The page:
DSLR Camera Monitor in the evening
Camera: Nikon D800, Lens: 105mm, Settings: f3, 1/25 sec, ISO 1600

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by
Kevin Landwer-Johan
Kevin Landwer-Johan

Make the Best Exposure Choice, Be in Control of Your Camera

Being in control of your exposure is important. Our cameras see light differently than our eyes do. You need to make sure the right amount of light your camera ‘sees’ is recorded by the sensor.

If your camera records the incorrect amount of light your photo will be overexposed or underexposed. Too light or too dark.

Sometimes you’ll need to control the precise part of your composition where you want optimal exposure. This is especially important in high contrast situations.

Thai Model with Extended Fingers
Camera: Nikon D800, Lens: 105mm, Settings: f3, 1/200 sec, ISO 800

The Problem of Contrast

When there’s too much variation between the lightest and darkest parts of a composition, you need to make some choices.

Your camera will not record detail in both the shadow and bright areas of a scene when the light and shadows are strong. You will need to set the exposure for either the areas reflecting the most light and sacrifice the detail in the dark areas, or vice versa.

Buddha statue head high contrast
Camera: Nikon D800, Lens: 35mm, Settings: f2.8, 1/8000 sec, ISO 400

Our eyes are more capable of seeing detail in a wider tone range than our cameras are. Given some time to practice this, seeing the differences will become second nature.

Working Out the Right Amount of Light

Every modern camera has a built-in exposure meter. Early cameras did not.

My first camera, a Nikkormat FTN, did. This was the only thing in the camera which required a battery. It was a simple needle in the viewfinder with a + and a -. When the needle was centered between them, my exposure was correct, more or less.

Modern exposure meters provide for a greater degree of accuracy in their readings. They also have better visual displays providing you with more precise information.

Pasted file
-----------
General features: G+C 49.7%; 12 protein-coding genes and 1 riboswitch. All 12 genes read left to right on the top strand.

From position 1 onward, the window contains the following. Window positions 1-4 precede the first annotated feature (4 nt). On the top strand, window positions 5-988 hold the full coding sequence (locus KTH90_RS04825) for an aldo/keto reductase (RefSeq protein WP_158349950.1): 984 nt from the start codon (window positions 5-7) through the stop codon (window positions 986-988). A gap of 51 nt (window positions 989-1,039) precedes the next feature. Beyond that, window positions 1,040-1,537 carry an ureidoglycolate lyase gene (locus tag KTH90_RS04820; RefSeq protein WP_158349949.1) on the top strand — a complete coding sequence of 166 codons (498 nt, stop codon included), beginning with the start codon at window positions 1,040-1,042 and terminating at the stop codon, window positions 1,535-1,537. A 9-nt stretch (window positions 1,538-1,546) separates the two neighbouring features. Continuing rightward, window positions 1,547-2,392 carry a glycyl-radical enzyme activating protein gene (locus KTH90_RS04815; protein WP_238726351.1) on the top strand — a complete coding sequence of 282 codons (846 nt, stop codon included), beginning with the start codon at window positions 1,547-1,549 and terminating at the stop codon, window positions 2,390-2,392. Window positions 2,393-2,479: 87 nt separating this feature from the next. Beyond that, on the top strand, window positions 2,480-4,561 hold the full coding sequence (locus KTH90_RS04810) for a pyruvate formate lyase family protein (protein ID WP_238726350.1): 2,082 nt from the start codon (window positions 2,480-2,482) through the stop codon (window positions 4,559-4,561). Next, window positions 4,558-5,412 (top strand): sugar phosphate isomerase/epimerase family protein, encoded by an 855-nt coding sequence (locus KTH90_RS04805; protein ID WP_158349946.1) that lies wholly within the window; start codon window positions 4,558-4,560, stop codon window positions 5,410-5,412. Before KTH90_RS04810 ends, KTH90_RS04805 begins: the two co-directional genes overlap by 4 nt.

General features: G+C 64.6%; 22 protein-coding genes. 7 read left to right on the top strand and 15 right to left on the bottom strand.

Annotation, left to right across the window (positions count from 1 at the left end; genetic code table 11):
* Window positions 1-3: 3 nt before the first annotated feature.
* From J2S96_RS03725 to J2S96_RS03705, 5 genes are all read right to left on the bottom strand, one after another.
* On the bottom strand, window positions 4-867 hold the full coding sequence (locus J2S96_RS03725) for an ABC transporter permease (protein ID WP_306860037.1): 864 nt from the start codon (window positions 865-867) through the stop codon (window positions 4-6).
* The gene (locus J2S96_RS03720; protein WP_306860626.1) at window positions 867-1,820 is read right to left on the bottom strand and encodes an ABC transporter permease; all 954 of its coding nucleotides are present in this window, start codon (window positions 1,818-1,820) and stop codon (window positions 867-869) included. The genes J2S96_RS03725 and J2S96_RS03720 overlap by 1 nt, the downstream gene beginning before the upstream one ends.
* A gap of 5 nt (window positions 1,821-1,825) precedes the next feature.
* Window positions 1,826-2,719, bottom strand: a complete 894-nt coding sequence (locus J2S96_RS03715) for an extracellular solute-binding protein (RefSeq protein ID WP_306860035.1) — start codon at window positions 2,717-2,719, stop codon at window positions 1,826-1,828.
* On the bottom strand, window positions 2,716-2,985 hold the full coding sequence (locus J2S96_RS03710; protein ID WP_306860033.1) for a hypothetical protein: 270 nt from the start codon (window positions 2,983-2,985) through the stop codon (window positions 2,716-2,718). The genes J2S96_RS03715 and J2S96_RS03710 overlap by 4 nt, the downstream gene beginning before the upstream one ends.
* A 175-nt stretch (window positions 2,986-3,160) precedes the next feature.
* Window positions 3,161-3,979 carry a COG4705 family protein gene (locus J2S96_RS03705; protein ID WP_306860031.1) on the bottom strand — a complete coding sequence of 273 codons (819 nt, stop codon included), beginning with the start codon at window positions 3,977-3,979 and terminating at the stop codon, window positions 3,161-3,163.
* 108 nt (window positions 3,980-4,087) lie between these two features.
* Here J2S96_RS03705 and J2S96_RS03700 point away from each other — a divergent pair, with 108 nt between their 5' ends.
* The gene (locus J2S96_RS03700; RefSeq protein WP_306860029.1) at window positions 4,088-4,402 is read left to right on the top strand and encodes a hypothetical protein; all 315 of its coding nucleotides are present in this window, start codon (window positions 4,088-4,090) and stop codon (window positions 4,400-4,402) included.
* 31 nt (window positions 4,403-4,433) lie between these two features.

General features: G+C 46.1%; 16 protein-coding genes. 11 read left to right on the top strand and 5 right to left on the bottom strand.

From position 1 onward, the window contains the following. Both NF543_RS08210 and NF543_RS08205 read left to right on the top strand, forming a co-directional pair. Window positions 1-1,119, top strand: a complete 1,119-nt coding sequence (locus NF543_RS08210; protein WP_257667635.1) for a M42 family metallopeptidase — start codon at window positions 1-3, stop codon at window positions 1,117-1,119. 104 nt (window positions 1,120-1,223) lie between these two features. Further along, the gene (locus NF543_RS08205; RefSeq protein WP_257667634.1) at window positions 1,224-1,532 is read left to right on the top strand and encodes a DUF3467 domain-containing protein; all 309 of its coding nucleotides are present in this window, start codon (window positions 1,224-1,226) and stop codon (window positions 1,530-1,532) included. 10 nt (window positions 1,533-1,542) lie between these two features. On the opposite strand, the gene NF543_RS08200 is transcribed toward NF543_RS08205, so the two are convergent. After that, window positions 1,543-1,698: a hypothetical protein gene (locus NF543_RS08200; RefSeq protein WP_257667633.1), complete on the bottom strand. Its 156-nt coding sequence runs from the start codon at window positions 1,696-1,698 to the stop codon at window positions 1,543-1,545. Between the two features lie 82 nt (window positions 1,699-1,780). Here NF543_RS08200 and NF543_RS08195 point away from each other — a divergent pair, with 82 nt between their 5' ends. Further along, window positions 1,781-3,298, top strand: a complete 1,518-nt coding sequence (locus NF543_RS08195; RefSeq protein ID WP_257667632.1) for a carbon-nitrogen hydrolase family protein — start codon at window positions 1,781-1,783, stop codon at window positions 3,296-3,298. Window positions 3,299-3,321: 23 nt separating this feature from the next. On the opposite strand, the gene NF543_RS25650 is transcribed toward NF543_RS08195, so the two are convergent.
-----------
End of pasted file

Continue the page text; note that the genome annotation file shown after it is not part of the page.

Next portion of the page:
There are multiple modes. Typically these are:

  • Averaged
  • Spot
  • Center-Weighted
  • Variable

Kevin Teaching During a Mae Sa Photography Workshop

Learning to use a combination of these modes will allow you to take precise readings from different parts of your compositions. You’ll also be able to take a general reading from the whole composition. I won’t go off on a tangent to explain how that all works in this article, but take a look at the fifth article in this series.

I teach about the exposure meter and how to use the various modes in my online course,  Master Your Camera – Master Your Creativity. This course will walk you through everything you need to know and get you off to a good start.

The Easiest Method to Learn Manual Mode

Your camera’s monitor will assist you in making correct exposures effortlessly. Well, most cameras include this feature. Some Nikon cameras, and maybe others, do not. Digital viewfinders also allow you to use the method I will outline in my next article in this series.

Here’s how you can know if your camera will show how your exposure will look.

Step #1

With your camera set to manual mode open ‘live view’ or just look through your digital viewfinder.

Step #2

Adjust your aperture setting to the narrowest opening, (the highest f-stop number.)

Step #3

Adjust your shutter speed to it’s fastest setting, (the highest number.)

Step #4

While watching your monitor or looking through your digital viewfinder, set your aperture to the widest setting, (lowest f-stop number.)

Step #5

Now begin to change your shutter speed to slower settings, (lower numbers)

Looking down at a white lotus flower
Camera: Nikon D800, Lens: 105mm, Settings: f10, 1/125 sec, ISO 400

As you were making these adjustments were you able to see the image brightness altering in relationship to the changes? If so, you can make use of your monitor and/or digital viewfinder to help you choose the best exposure when you use manual mode.

Did your monitor or viewfinder continually showed the scene your camera was pointed at clearly as you made the changes? If so, you are not able to use it to gauge exposure and you will need to learn to use your camera’s exposure meter. I explain in more detail how to use this technique in the next article in this series.

Don’t worry, it’s not rocket science. It just takes some understanding and practice. I explain how to use it in the fifth article in this series on using your camera in manual mode.

Before you go, be sure to check out this video on the subject of learning to see how your camera sees.

Futher Reading

If you’ve enjoyed reading this post you will also enjoy “How to Be Better Prepared to Take Great Photos” and “

Essential Qualities Which Make Photographs Good!”

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